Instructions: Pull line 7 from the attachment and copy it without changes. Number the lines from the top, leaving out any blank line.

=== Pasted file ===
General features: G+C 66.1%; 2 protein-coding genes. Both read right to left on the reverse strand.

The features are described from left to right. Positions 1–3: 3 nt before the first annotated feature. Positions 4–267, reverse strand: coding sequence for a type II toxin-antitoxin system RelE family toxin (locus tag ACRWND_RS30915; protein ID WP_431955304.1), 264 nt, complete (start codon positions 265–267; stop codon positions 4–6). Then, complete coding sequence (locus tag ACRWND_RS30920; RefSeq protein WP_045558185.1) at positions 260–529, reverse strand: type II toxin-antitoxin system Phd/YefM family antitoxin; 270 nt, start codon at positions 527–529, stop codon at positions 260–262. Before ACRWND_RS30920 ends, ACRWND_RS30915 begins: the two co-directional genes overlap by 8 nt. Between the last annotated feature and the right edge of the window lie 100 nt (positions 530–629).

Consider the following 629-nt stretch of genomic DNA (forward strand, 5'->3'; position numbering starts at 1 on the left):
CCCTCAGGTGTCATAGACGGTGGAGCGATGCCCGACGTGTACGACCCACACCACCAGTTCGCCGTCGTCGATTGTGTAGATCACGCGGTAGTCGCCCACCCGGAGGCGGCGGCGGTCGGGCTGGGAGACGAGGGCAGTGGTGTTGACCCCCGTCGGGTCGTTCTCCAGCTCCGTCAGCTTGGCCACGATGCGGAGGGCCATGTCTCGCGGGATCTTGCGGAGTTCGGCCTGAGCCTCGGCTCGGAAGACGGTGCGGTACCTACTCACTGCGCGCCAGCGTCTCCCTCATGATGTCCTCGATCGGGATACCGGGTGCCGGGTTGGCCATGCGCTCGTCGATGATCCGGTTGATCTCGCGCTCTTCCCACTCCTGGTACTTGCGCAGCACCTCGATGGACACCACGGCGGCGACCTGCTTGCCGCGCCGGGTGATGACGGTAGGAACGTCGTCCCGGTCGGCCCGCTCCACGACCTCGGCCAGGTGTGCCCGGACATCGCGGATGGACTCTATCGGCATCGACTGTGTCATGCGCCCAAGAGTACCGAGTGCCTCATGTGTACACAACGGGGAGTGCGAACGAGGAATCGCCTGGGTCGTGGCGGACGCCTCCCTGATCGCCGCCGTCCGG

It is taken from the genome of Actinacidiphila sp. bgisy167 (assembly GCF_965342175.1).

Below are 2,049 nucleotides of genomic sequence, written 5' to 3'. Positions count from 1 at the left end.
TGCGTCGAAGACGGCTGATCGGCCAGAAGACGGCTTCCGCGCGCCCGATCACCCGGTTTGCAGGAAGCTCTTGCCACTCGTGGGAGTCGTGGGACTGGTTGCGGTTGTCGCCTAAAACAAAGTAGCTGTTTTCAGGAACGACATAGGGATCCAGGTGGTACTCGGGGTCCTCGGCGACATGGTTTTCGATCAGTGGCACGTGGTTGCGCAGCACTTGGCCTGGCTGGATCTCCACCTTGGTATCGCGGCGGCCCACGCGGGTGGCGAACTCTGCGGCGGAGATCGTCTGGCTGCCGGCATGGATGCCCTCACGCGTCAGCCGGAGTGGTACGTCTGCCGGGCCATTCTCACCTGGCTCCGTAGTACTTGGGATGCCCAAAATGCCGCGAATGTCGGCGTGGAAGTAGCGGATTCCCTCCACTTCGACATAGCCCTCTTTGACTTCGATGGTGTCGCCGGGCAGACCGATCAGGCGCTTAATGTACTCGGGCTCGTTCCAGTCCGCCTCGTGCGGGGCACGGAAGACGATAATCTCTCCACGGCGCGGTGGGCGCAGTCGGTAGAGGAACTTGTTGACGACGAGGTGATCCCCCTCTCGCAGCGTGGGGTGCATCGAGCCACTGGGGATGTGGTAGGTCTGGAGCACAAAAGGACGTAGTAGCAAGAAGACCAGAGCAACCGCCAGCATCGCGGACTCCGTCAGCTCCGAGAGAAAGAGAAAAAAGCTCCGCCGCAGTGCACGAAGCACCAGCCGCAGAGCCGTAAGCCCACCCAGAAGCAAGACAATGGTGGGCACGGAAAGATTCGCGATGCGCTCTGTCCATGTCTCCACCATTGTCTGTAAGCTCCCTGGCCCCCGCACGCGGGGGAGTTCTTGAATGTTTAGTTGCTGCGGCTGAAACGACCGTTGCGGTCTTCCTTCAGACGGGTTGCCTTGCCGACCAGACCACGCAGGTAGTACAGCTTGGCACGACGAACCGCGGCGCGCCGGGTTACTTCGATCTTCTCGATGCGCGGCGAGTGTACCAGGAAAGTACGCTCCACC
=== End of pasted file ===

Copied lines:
TGCGTCGAAGACGGCTGATCGGCCAGAAGACGGCTTCCGCGCGCCCGATCACCCGGTTTGCAGGAAGCTCTTGCCACTCGTGGGAGTCGTGGGACTGGTTGCGGTTGTCGCCTAAAACAAAGTAGCTGTTTTCAGGAACGACATAGGGATCCAGGTGGTACTCGGGGTCCTCGGCGACATGGTTTTCGATCAGTGGCACGTGGTTGCGCAGCACTTGGCCTGGCTGGATCTCCACCTTGGTATCGCGGCGGCCCACGCGGGTGGCGAACTCTGCGGCGGAGATCGTCTGGCTGCCGGCATGGATGCCCTCACGCGTCAGCCGGAGTGGTACGTCTGCCGGGCCATTCTCACCTGGCTCCGTAGTACTTGGGATGCCCAAAATGCCGCGAATGTCGGCGTGGAAGTAGCGGATTCCCTCCACTTCGACATAGCCCTCTTTGACTTCGATGGTGTCGCCGGGCAGACCGATCAGGCGCTTAATGTACTCGGGCTCGTTCCAGTCCGCCTCGTGCGGGGCACGGAAGACGATAATCTCTCCACGGCGCGGTGGGCGCAGTCGGTAGAGGAACTTGTTGACGACGAGGTGATCCCCCTCTCGCAGCGTGGGGTGCATCGAGCCACTGGGGATGTGGTAGGTCTGGAGCACAAAAGGACGTAGTAGCAAGAAGACCAGAGCAACCGCCAGCATCGCGGACTCCGTCAGCTCCGAGAGAAAGAGAAAAAAGCTCCGCCGCAGTGCACGAAGCACCAGCCGCAGAGCCGTAAGCCCACCCAGAAGCAAGACAATGGTGGGCACGGAAAGATTCGCGATGCGCTCTGTCCATGTCTCCACCATTGTCTGTAAGCTCCCTGGCCCCCGCACGCGGGGGAGTTCTTGAATGTTTAGTTGCTGCGGCTGAAACGACCGTTGCGGTCTTCCTTCAGACGGGTTGCCTTGCCGACCAGACCACGCAGGTAGTACAGCTTGGCACGACGAACCGCGGCGCGCCGGGTTACTTCGATCTTCTCGATGCGCGGCGAGTGTACCAGGAAAGTACGCTCCACC